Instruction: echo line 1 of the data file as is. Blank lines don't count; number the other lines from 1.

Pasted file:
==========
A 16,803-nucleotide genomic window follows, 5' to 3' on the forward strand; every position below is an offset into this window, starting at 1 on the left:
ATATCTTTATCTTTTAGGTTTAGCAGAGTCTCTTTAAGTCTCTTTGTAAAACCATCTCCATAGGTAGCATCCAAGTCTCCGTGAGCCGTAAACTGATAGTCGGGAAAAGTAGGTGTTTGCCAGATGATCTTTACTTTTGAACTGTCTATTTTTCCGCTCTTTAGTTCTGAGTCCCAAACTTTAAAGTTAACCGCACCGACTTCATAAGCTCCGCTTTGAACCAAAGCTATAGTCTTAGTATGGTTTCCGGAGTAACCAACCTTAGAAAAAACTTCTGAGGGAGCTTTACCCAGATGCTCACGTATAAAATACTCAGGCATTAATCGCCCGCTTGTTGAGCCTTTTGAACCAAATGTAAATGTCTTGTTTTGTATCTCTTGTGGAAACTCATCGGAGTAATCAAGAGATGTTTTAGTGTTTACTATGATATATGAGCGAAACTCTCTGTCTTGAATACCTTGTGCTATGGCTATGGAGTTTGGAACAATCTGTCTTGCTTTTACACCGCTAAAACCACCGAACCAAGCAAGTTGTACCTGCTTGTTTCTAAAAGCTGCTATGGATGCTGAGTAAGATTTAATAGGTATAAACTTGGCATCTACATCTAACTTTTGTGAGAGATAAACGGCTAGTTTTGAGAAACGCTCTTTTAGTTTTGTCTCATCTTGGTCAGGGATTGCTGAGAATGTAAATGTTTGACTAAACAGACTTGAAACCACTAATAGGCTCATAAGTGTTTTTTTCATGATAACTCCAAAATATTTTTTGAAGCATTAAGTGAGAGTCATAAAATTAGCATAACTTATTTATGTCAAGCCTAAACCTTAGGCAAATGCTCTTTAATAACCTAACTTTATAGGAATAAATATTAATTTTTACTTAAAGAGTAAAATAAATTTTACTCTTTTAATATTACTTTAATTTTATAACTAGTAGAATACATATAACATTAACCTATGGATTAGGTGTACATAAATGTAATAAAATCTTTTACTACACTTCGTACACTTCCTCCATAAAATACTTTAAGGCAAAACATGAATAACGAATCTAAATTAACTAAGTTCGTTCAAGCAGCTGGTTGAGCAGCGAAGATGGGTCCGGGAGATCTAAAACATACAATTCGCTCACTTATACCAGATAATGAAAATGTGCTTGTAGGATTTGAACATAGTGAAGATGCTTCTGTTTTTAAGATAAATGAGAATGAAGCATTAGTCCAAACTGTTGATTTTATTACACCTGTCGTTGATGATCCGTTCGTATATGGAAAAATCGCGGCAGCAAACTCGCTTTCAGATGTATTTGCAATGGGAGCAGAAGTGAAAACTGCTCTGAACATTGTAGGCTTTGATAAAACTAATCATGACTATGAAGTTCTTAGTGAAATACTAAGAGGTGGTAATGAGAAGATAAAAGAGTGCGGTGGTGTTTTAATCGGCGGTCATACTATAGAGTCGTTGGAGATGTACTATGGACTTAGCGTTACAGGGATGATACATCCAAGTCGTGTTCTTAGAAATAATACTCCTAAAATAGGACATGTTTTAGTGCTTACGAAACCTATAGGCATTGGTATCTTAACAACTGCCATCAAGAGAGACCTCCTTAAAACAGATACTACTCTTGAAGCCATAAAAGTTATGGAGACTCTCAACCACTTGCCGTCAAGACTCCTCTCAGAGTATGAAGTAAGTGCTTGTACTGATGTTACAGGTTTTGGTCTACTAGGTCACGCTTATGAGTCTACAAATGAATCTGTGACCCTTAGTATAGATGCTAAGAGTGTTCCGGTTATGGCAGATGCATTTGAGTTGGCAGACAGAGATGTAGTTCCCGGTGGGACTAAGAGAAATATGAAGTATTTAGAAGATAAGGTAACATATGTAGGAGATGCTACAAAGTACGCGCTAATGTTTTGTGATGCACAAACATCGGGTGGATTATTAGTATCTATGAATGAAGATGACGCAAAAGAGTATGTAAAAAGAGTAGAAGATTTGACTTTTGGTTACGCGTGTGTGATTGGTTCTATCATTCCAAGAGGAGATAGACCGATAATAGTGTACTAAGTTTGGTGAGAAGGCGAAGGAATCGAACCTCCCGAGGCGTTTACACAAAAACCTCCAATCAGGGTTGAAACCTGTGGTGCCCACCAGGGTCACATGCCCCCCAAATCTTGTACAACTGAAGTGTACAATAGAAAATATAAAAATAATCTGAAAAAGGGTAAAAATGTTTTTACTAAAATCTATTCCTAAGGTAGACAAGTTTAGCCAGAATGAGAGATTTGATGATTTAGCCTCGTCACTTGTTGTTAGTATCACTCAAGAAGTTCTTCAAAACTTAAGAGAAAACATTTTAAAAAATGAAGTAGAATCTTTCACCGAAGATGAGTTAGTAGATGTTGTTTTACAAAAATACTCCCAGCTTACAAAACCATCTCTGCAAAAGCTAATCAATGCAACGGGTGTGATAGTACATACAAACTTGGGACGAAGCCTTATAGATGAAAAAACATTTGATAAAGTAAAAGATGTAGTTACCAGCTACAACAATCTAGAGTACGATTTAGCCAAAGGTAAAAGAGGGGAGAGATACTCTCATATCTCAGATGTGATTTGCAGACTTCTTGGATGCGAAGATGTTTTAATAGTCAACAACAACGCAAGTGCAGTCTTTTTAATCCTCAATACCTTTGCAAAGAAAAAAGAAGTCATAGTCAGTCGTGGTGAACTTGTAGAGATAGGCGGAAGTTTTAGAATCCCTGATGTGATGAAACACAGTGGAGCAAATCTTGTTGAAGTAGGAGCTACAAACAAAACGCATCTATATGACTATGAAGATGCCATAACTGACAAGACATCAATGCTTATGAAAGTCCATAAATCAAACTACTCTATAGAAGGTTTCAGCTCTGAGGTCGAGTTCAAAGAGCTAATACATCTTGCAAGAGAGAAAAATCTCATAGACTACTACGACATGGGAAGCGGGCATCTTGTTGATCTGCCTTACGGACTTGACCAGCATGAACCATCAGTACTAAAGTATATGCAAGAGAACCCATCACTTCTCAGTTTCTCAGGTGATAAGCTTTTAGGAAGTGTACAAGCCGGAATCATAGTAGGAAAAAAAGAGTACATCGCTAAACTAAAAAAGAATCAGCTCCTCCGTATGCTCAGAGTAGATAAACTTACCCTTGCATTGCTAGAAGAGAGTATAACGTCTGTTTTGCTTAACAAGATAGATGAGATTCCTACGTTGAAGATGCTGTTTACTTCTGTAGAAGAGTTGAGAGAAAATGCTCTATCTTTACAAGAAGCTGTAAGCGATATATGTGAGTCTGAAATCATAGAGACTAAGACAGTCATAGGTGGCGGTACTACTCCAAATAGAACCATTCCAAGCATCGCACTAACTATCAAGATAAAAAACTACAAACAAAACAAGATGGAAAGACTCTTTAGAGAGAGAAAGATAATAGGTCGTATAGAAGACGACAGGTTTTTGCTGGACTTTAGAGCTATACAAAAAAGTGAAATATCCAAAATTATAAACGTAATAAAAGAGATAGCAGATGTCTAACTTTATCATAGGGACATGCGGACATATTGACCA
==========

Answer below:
A 16,803-nucleotide genomic window follows, 5' to 3' on the forward strand; every position below is an offset into this window, starting at 1 on the left: